Concerning the role of state and federal courts, Dieffenbacher-Krall says that from a Wabanaki perspective there is "a huge conflict of interest" for them to be ruling on cases involving the state or federal governments. While the Tribal-State Work Group had recommended a tribal-state court that would be similar to the model used by MITSC, which includes equal representation from the tribes and the state, that proposal was rejected by the state. The perceived conflict of interest by the courts "takes a toll on tribal-state relations" and leads tribal members to feel that the process is "stacked against them," he says.
Meanwhile, Wabanaki people continue to suffer in "terrible living conditions," Dieffenbacher-Krall says. MITSC keeps trying to show decision-makers those conditions and make recommendations on how they can be improved.
MITSC had submitted its original letter to Anaya in response to his request for information as part of his first official visit to the U.S. Representatives of MITSC and the Wabanaki tribes met with Anaya and members of his staff on May 16, 2012, at the United Nations in New York City to allow him to hear from tribal citizens directly and to present information on the alleged human rights violations occurring because of specific provisions of MICSA and MIA.
The settlement act and implementing act comprise laws enacted by the State of Maine and the U.S. to complete the Maine Indian Claims Settlement Agreement in response to a lawsuit filed by the Passamaquoddy Tribe and Penobscot Nation in 1972 over the tribes' claims to lands in the state. In 1980, the tribes received over $80 million and federal recognition, while agreeing to regulation by the state, except for internal tribal matters. During the latter stages of the Passamaquoddy and Penobscot negotiations with the State of Maine and the U.S., the Houlton Band of Maliseet Indians became involved. The Aroostook Band of Micmacs has a separate settlement agreement with the U.S. enacted by Congress in 1991.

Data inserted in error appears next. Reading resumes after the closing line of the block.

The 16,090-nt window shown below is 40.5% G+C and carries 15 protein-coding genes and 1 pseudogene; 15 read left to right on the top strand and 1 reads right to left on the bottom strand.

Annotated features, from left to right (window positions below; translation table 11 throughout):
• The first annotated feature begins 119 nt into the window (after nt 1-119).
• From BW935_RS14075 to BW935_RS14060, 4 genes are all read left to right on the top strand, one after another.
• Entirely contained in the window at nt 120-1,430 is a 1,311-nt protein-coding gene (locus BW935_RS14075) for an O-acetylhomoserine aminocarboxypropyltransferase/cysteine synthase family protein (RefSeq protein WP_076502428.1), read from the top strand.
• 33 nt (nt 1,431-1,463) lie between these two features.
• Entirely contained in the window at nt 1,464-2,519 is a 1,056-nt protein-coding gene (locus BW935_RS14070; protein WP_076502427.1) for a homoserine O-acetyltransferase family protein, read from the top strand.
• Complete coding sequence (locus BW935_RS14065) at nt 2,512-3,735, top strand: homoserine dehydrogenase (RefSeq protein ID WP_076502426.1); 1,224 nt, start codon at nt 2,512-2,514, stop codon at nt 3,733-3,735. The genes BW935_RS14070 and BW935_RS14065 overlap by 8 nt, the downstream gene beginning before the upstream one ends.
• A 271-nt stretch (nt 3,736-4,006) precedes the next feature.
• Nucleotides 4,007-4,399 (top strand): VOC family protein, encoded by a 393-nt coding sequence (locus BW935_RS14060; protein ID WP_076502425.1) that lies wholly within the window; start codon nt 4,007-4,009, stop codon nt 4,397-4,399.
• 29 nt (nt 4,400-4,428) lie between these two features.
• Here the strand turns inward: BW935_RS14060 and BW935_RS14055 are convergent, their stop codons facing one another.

In his report issued in August 2012 examining the human rights situation of indigenous peoples in the U.S., Anaya included a brief mention of the issues facing Maine tribes. He wrote that the two acts "create structural inequalities that limit the self-determination of Maine tribes; structural inequalities contribute to Maine tribal members experiencing extreme poverty, high unemployment, short life expectancy, poor health, limited educational opportunities and diminished economic development."
While not every problem that the tribes face can be traced to structural problems with the settlement act and implementing act, Dieffenbacher-Krall says that some of the issues are caused by the laws. He comments, "Our hope is that our drawing attention to this may be a positive impetus for taking action." He points out that all parties "have a tremendous amount to gain by having an optimal relationship between these governments." If the structural impediments are removed, he believes the tribes will be able to improve their economies and the resulting economic development will help surrounding communities.
In his report, Anaya makes recommendations for the U.S. government's executive, legislative and judiciary branches so that any legislation and decisions are in alignment with the United Nations' Declaration on the Rights of Indigenous Peoples. In addition, state authorities "should become aware of the rights of indigenous peoples" affirmed in the declaration and should "develop state policies to promote the goals of the declaration and to ensure that the decisions of state authorities are consistent with it." Any further actions in dealing with the U.S. government will be determined by Anaya and the United Nations.